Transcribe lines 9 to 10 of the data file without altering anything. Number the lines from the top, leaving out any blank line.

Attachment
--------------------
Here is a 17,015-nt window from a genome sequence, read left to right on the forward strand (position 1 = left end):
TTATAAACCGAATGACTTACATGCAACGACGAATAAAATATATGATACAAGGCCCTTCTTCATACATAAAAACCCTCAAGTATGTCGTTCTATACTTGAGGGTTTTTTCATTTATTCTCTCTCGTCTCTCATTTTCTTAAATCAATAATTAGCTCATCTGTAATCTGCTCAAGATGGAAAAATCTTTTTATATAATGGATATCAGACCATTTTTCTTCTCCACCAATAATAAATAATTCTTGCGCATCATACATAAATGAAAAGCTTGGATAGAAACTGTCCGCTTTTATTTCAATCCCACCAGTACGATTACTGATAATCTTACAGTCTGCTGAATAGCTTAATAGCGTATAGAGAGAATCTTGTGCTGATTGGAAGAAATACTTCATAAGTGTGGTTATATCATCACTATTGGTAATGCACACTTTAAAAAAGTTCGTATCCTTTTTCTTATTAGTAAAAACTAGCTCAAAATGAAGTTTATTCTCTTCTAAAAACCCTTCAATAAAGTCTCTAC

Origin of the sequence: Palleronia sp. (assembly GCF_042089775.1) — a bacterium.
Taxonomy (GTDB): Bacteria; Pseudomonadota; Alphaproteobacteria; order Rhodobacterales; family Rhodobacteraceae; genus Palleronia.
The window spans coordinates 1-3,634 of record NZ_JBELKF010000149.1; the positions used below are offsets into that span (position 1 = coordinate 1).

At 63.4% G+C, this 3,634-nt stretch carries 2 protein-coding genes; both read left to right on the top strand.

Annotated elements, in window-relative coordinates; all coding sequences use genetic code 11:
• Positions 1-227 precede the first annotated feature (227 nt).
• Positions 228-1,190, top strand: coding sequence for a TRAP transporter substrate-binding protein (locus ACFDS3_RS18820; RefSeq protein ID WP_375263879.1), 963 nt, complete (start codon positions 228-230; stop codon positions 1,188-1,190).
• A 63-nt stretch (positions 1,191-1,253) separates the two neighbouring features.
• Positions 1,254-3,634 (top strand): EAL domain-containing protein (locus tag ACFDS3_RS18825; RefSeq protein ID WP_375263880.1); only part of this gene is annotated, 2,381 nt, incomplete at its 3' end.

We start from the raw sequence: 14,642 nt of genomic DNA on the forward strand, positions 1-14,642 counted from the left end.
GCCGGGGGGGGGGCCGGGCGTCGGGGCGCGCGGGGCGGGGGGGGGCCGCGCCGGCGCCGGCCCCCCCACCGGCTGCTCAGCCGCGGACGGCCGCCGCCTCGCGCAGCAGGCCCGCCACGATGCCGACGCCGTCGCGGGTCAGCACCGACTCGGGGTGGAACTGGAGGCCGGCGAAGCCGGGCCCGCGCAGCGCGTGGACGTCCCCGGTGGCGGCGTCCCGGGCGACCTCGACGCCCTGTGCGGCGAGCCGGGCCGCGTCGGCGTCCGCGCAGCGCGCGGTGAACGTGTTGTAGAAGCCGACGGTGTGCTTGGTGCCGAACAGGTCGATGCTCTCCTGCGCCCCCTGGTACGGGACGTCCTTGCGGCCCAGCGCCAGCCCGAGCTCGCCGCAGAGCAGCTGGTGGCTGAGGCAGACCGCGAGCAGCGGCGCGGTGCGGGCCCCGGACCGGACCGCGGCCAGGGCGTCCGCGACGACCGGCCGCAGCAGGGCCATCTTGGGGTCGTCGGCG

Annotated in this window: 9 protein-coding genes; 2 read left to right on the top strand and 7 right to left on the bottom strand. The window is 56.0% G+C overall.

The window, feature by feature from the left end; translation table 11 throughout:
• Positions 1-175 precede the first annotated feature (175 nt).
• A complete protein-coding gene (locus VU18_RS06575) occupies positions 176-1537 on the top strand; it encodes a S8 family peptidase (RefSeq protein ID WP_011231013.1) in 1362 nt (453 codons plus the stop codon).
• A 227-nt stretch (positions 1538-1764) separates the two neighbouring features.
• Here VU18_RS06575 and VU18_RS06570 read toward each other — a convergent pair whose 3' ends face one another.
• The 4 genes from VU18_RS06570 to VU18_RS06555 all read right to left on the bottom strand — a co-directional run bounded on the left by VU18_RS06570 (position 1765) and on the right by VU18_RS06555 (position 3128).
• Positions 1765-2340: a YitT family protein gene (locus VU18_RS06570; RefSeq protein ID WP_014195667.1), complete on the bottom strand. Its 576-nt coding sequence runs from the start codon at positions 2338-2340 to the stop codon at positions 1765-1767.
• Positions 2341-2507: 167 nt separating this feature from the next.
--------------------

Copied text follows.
• Positions 228-1,190, top strand: coding sequence for a TRAP transporter substrate-binding protein (locus ACFDS3_RS18820; RefSeq protein ID WP_375263879.1), 963 nt, complete (start codon positions 228-230; stop codon positions 1,188-1,190).
• A 63-nt stretch (positions 1,191-1,253) separates the two neighbouring features.